The Christian story does not belong to Europe, or to European descendants who settled in stolen and violated lands around the world. These conquistadores and most of the later settlers brought with them a wrong idea of what it meant to be a member of the community that follows Jesus. There are many still who cling to an old, stale – even dangerous – idea of Christianity. One that spits on everyone else and demands that it alone is right. What is happening in the very beating heart of Rome is that the church is being invited to returning to whom it was always meant to be.
The power of the church is immense. God knows it is faulted, and sinful and has hurt millions. But it also contains those grains of hope and right-living that live within all creation. Those seeds are being watered. On Sunday, October 20th, in the Catacombs of Domitilla, a new “Pact of the Catacombs” was signed. The original Pact, signed in 1965, committed to a renewed path of humility and justice-seeking, and formed the foundation of liberation theology which swept across Latin America and beyond for decades.
The church in the 1970s and thereafter shrank back into itself and forgot this promise. And thousands upon thousands of Christian leaders – lay and clergy – in countries up and down Abya Yala were abandoned by the church and then murdered by the powerful – including most of the 250, 000 people who died in the Guatemalan genocide.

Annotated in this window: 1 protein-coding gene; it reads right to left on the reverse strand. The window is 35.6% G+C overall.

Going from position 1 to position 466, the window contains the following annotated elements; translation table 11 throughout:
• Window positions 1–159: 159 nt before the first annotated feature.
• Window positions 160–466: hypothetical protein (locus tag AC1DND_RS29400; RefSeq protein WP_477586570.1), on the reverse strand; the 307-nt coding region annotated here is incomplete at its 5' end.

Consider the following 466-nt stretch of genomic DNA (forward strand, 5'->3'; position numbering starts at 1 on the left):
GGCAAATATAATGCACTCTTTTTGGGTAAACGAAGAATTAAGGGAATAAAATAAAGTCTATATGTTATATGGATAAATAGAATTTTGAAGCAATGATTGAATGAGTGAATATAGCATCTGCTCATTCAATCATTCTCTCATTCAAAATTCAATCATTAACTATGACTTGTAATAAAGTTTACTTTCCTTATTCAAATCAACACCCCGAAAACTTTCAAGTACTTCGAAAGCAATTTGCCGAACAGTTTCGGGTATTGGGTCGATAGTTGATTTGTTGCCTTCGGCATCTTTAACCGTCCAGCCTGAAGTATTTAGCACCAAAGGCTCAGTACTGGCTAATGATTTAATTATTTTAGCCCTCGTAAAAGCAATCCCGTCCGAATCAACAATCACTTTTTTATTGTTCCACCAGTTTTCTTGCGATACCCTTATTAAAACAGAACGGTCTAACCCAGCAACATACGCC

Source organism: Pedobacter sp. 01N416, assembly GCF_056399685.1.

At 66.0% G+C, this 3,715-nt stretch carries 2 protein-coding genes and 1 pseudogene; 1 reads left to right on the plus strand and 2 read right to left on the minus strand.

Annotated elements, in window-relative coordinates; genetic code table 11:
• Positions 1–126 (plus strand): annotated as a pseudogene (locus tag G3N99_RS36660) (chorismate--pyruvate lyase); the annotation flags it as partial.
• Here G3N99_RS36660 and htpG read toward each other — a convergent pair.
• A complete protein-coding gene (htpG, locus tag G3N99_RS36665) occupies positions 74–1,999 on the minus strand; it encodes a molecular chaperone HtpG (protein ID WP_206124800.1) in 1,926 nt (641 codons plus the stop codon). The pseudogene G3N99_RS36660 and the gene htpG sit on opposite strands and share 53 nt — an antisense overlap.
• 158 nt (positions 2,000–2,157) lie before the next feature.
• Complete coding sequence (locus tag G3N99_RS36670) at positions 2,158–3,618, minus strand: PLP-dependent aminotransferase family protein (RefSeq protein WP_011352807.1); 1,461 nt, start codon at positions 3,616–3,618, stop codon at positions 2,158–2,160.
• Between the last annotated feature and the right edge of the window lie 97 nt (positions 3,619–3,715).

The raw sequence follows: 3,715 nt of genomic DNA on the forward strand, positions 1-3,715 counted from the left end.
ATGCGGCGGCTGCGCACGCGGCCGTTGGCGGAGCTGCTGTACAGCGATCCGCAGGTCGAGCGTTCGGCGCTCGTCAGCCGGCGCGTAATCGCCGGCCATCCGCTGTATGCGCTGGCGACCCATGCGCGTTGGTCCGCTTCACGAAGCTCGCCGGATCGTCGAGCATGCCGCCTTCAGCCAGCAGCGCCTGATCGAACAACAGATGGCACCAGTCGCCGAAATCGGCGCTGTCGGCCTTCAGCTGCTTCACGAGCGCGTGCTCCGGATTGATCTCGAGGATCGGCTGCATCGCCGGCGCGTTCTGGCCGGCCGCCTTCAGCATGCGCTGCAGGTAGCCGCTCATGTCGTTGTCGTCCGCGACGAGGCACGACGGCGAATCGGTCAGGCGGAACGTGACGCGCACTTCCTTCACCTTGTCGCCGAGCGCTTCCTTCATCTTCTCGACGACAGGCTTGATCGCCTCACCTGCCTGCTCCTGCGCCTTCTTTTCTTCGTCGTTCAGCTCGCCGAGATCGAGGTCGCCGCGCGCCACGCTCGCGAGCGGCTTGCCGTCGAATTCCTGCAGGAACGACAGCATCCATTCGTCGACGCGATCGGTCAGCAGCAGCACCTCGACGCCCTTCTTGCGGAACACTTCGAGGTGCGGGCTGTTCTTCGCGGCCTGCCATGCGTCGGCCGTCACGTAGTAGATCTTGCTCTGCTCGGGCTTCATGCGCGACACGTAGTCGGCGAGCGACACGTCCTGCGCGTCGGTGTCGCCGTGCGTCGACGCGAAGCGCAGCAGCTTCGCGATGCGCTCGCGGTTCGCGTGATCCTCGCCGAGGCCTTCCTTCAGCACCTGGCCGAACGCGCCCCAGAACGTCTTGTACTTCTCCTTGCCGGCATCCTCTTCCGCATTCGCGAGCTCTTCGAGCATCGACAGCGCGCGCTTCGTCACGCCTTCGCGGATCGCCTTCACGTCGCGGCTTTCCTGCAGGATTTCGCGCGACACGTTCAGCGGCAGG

This renewal of the Pact of the Catacombs is a sign. The Pact focuses on a commitment to becoming co-creators of this new world, on the primacy of living an Integrated Ecology, and on honouring the guardians who have preserved the truth that all creation is holy. The whole world will be invited to take this new pact to heart and make vows to adhere to it.
Let’s work, let’s organize, let’s rebel against the death machines of this generation!
“Have courage. Hold on to what is good. Return no one evil for evil. Strengthen those who fail. Support the weak, and honour all life.”
Blessing, Michael Ingham
The Reverend Emilie Teresa Smith is the Parish Priest at St. Barnabas in New Westminster, BC. Born in Argentina, raised in Canada, she has spent 30 years working with the people of Guatemala. Since 2012, she has been the co-President of the historic Oscar Romero Solidarity Network (SICSAL). With a radical commitment to practicing Christian love in community and challenging systematic injustices that destroy the Earth and its creatures, Emilie has also produced a collection of her passionate writings, Mattering the World with Holiness, walking with land defenders in Guatemala, Colombia and Canada.